Modern cars are absolutely jammed with quality electric motors that would cost an arm and a leg in model shop (if you could buy them, there) and generally exhibit the following characteristics-

High torque low speed winding

Multi pole armature- i.e. 13 poles or more, fan motors often have upto 22 poles. How slow can you say "smooth low speed running!"

Wide can design for wide armature i.e. 2" to 3" diameter or greater. With the addition of low RPM, this means no gearbox required for all but the largest of models.

Wide voltage range- these motors can take voltages anywhere between 6-18 volts without any difficulty.

Low current draw.
------------------------------------------------------------
Disadvantages?

These motors are generally built to last, so tend to be a little heavy.

Consequently they're generally only suitable for models of around 40" upwards.

That's about the only disadvantage.

Pricing?

No more than £2-5.

Places to look for the motors?

Electric radiator fan.

Electric heater (interior) fan

Electric window motors.

Windscreen wiper motors.

As an example I recently opened up an electric radiator fan motor, which came off an old Ford.

Inside, I found four heavy duty carbon brushes, a 22 pole armature approximately 3.5"diameter. Ballraced front bearing and bronze rear bearing. Cast aluminium can.

This motor will last for ever!

Would suit a boat of 50" or more.

Cost £1.

Nuff said!

Cheers

Andy
'Why are you staring at an empty pond?'

Want to dive your boat in crystal clear water? Then you had better Dive-in- http://www.diveintomodelsubmarines.co.uk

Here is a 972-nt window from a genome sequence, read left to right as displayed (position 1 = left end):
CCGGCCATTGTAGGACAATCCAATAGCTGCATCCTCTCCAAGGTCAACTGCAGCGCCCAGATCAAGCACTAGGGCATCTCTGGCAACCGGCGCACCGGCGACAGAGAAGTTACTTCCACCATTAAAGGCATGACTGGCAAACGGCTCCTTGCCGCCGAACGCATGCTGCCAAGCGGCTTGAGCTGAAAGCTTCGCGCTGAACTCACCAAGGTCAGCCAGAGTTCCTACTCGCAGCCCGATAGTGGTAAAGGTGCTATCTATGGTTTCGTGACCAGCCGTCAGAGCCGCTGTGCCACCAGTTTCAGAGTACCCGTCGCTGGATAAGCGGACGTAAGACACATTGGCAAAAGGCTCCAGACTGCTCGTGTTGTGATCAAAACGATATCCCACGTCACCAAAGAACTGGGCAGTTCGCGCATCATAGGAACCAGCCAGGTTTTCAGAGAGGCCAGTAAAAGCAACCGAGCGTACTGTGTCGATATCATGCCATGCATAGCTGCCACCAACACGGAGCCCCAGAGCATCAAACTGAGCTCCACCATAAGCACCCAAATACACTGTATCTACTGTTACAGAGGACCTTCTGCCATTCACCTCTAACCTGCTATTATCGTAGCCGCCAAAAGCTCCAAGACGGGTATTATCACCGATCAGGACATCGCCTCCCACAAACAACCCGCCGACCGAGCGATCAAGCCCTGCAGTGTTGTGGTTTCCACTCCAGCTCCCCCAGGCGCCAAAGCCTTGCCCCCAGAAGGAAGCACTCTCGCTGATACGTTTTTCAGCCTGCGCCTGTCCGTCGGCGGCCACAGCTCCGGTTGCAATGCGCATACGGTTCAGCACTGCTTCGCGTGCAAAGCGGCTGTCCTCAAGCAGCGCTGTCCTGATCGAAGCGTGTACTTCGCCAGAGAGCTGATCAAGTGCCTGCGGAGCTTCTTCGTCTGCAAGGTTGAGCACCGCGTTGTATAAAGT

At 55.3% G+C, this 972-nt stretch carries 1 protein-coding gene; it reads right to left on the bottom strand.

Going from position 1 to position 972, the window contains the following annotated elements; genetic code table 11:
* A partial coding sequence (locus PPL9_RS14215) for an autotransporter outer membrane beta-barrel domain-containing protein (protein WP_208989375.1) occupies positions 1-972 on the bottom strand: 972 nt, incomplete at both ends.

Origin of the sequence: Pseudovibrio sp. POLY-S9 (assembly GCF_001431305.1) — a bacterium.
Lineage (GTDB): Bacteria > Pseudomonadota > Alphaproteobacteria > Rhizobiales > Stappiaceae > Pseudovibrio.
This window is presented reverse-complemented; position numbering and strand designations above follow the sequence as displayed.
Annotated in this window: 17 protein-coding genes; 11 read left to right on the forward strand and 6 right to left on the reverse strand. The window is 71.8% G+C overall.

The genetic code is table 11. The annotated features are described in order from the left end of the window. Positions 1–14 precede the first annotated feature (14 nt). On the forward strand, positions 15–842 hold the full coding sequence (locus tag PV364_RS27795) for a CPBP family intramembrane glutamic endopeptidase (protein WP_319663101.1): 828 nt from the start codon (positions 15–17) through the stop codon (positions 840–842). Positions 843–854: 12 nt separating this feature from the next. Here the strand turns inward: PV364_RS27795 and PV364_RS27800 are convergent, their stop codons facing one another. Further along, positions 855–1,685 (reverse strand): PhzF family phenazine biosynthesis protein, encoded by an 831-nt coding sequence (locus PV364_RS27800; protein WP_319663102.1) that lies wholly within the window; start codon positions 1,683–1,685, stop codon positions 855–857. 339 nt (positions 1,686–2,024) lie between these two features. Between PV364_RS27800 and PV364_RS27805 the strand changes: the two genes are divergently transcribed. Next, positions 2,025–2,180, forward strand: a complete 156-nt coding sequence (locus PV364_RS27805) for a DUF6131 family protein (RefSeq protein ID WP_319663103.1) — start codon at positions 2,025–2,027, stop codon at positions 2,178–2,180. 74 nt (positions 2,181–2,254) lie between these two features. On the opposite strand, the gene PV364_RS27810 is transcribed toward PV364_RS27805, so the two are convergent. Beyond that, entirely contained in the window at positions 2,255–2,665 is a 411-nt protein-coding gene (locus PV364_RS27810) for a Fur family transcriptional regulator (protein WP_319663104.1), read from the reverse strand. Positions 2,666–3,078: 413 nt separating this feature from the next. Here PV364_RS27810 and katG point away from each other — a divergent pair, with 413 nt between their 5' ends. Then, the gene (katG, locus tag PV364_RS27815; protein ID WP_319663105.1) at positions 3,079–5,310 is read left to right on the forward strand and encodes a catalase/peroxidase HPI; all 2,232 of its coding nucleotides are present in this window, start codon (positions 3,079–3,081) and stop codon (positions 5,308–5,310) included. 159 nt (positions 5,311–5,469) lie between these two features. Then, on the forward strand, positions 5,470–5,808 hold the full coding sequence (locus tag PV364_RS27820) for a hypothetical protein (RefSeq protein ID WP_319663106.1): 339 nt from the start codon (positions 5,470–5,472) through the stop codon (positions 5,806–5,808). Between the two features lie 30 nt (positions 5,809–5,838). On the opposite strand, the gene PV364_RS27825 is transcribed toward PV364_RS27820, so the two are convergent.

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Postby Sub culture » Fri Oct 03, 2003 9:22 am

Hmmm, one thing I haven't noticed on your module/WTC is the presence of schraeder valves (tyre valves).

Personally, I wouldn't run a sub without them.

Fit one in each of your cylinders (usually in the end cap) a few pumps with a bicycle pump will soon show up any leaks when submerged into the pond.

Costs a few pence and is good insurance for your boat.

Andy
'Why are you staring at an empty pond?'

Want to dive your boat in crystal clear water? Then you had better Dive-in- http://www.diveintomodelsubmarines.co.uk
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Postby Bob the Builder » Fri Oct 03, 2003 11:28 am

OH HO!!! Do you think the infallible Greg Sharpe did not think of this? I, too, was interested in utilizing a schraeder valve on the endcap, but Greg came up with a better idea.

Please notice the black length of tubing exiting the wtc from the center of the endcap:

Image

This tubing is approximately 1/8" O.D. and houses my receiver antenna. The end is capped with a brass plug to stop water from entering the WTC.

When I'm making up the end caps, I simply unplug the tubing. The compressed air in the WTC exits via the antenna housing.

If I want to test for leaks, I simply plug a tire pump with a ball inflator pin into the end and give it a few pumps. The air exits quite slowly through the tube, so I could actually plug the end while the air is still venting in order to keep some overpressure inside if I wanted to.

This idea frees up real estate on the end cap (which I have little of if you'll notice the picture).

I think it's a great idea!
Bob Martin,
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Postby Sub culture » Fri Oct 03, 2003 1:19 pm

Well that's the radio compartment taken care of.

How about the cylinder housing the motor?

Andy
'Why are you staring at an empty pond?'

Want to dive your boat in crystal clear water? Then you had better Dive-in- http://www.diveintomodelsubmarines.co.uk
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Postby Bob the Builder » Sat Oct 04, 2003 12:04 am

Um... errrr. I cast a magic "no water enter here" spell on it. :D

I guess I'll get around to adding one in the near future.

Thanks to everyone for their comments. Keep the suggestions coming!




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Postby Sub culture » Sat Oct 04, 2003 6:36 am

lol, okey dokey!

Just remember Sod's law- if you think something won't happen, it probably will!

Mind you a bit of water won't harm a motor to much, probably help cool it after running at 'Collision speed'! :D

Andy